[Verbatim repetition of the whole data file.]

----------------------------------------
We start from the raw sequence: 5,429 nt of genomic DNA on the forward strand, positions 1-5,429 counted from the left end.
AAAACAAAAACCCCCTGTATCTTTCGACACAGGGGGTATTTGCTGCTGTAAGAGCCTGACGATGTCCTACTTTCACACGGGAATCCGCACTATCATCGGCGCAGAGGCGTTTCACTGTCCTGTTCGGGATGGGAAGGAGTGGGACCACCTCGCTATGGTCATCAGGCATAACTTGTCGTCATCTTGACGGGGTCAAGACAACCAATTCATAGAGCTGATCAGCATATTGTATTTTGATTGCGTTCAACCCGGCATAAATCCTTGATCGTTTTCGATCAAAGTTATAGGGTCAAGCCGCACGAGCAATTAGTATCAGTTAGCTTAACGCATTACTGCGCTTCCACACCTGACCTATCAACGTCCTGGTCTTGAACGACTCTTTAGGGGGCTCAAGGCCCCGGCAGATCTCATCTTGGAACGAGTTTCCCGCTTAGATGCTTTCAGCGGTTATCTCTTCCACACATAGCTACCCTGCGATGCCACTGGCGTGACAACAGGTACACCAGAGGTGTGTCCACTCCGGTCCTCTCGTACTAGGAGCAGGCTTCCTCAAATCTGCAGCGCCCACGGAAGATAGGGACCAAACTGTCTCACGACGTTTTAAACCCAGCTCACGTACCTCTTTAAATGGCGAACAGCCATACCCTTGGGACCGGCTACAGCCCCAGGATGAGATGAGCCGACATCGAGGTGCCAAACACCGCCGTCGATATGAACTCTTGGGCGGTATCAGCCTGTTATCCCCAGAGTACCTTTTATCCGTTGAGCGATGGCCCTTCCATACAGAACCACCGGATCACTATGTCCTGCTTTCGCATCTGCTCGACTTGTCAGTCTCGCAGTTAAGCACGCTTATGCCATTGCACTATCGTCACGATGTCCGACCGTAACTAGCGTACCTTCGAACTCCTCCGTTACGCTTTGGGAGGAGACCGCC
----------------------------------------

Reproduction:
We start from the raw sequence: 5,429 nt of genomic DNA on the forward strand, positions 1-5,429 counted from the left end.
AAAACAAAAACCCCCTGTATCTTTCGACACAGGGGGTATTTGCTGCTGTAAGAGCCTGACGATGTCCTACTTTCACACGGGAATCCGCACTATCATCGGCGCAGAGGCGTTTCACTGTCCTGTTCGGGATGGGAAGGAGTGGGACCACCTCGCTATGGTCATCAGGCATAACTTGTCGTCATCTTGACGGGGTCAAGACAACCAATTCATAGAGCTGATCAGCATATTGTATTTTGATTGCGTTCAACCCGGCATAAATCCTTGATCGTTTTCGATCAAAGTTATAGGGTCAAGCCGCACGAGCAATTAGTATCAGTTAGCTTAACGCATTACTGCGCTTCCACACCTGACCTATCAACGTCCTGGTCTTGAACGACTCTTTAGGGGGCTCAAGGCCCCGGCAGATCTCATCTTGGAACGAGTTTCCCGCTTAGATGCTTTCAGCGGTTATCTCTTCCACACATAGCTACCCTGCGATGCCACTGGCGTGACAACAGGTACACCAGAGGTGTGTCCACTCCGGTCCTCTCGTACTAGGAGCAGGCTTCCTCAAATCTGCAGCGCCCACGGAAGATAGGGACCAAACTGTCTCACGACGTTTTAAACCCAGCTCACGTACCTCTTTAAATGGCGAACAGCCATACCCTTGGGACCGGCTACAGCCCCAGGATGAGATGAGCCGACATCGAGGTGCCAAACACCGCCGTCGATATGAACTCTTGGGCGGTATCAGCCTGTTATCCCCAGAGTACCTTTTATCCGTTGAGCGATGGCCCTTCCATACAGAACCACCGGATCACTATGTCCTGCTTTCGCATCTGCTCGACTTGTCAGTCTCGCAGTTAAGCACGCTTATGCCATTGCACTATCGTCACGATGTCCGACCGTAACTAGCGTACCTTCGAACTCCTCCGTTACGCTTTGGGAGGAGACCGCC